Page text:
This chapter concentrates on the diplomatic relationships among Spain, Cuba, and the Vatican from the 1950s, around the time of the Cuban Revolution, until the early 1960s, with particular focus on the role of Catholicism in the prerevolutionary period. Analysis reveals that the Vatican or the Catholic Church sometimes worked as a mediator for Cuba.

Some Spanish, such as Pérez Serantes, Ambassador Lojendio, and the nuncios could be called on to some extent to serve as mediators, or as a “lifeline” for Cuba, which was isolated just after the Revolution. Cuba used the Catholic “sense” and linkage that American diplomats could not develop. In this way, Spain and the Vatican could comprehend more accurately the situation in Cuba through priests, who could move more freely among the people.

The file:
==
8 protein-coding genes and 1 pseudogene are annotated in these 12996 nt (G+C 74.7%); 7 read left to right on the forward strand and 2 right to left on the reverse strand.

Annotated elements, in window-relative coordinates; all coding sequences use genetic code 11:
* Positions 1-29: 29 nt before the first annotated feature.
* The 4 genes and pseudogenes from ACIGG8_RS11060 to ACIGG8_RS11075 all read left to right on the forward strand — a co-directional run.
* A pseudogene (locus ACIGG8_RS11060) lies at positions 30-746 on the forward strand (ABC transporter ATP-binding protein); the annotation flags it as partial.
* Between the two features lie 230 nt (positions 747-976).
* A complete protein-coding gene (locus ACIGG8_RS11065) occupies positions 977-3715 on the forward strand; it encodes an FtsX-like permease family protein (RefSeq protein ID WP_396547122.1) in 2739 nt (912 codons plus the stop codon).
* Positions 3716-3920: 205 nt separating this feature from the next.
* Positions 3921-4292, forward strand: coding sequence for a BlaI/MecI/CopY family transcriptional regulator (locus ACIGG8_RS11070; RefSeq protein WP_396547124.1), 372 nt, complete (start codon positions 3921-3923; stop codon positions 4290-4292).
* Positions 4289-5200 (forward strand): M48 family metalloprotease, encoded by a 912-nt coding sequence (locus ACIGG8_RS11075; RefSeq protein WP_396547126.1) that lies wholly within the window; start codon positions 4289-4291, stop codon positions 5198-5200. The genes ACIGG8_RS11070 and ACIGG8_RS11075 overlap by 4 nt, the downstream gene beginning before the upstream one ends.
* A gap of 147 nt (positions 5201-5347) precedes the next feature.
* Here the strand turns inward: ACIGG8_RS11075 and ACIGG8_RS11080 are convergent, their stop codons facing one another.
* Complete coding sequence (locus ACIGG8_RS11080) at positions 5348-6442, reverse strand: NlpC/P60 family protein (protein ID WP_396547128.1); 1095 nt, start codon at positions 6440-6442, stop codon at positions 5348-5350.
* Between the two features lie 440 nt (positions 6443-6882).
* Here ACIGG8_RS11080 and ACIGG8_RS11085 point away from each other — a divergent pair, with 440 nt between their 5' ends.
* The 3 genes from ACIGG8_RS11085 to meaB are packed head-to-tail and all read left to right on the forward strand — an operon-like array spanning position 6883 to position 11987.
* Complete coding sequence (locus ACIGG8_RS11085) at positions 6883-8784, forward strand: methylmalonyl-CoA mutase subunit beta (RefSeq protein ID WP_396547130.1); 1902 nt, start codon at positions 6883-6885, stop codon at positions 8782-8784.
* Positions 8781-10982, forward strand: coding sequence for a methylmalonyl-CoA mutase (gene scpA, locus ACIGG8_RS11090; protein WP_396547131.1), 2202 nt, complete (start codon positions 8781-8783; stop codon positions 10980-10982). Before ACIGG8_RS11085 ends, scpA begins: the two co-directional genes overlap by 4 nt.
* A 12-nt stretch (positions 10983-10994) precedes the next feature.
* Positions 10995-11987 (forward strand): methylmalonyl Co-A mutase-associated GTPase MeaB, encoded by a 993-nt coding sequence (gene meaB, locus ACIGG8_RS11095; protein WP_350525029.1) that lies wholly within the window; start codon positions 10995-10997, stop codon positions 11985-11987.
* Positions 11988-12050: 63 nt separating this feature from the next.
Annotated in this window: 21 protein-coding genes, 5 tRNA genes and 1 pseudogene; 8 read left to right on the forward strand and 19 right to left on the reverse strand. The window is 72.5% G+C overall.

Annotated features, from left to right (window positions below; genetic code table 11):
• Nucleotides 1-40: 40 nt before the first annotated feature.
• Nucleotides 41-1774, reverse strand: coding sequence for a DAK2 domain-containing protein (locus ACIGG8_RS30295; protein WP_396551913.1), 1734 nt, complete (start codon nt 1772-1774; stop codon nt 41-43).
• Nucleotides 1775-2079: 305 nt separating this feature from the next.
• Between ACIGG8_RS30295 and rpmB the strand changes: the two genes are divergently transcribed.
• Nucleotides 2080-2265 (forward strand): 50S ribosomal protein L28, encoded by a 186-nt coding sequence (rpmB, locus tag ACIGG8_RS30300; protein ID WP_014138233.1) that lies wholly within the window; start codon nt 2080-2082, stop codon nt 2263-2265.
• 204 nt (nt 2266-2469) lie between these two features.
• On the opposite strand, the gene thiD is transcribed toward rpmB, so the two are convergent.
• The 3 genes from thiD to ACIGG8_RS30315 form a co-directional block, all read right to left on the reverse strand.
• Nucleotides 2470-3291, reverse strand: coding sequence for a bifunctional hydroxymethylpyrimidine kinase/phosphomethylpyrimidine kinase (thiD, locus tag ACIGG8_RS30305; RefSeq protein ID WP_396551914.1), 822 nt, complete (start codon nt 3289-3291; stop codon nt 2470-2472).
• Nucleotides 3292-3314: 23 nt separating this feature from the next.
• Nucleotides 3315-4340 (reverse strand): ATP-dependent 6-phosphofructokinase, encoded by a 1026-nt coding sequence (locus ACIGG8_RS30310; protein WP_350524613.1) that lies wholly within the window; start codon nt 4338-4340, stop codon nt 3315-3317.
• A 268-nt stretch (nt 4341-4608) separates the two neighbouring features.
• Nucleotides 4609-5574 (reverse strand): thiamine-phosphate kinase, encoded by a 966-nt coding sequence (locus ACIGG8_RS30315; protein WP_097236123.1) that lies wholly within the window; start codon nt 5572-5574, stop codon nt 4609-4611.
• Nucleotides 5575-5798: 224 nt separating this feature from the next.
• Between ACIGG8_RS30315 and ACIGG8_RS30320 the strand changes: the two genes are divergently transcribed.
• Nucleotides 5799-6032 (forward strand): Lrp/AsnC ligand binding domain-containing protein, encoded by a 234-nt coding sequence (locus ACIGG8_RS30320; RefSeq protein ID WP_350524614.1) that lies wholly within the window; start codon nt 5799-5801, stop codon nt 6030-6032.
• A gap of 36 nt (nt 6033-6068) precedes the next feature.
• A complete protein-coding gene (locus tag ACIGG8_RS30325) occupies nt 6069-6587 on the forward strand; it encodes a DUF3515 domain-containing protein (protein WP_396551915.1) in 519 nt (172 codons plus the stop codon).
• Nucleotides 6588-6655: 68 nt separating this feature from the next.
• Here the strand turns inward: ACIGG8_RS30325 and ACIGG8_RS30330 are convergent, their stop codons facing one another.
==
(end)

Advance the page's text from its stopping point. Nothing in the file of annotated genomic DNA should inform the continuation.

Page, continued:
The Catholic linkage for Cuba was critically important during and after the Revolution and even now. For Spain, it was even more crucial if we consider the lack of intimate political and spiritual linkage in relation to the East–West dichotomy during the Cold War period.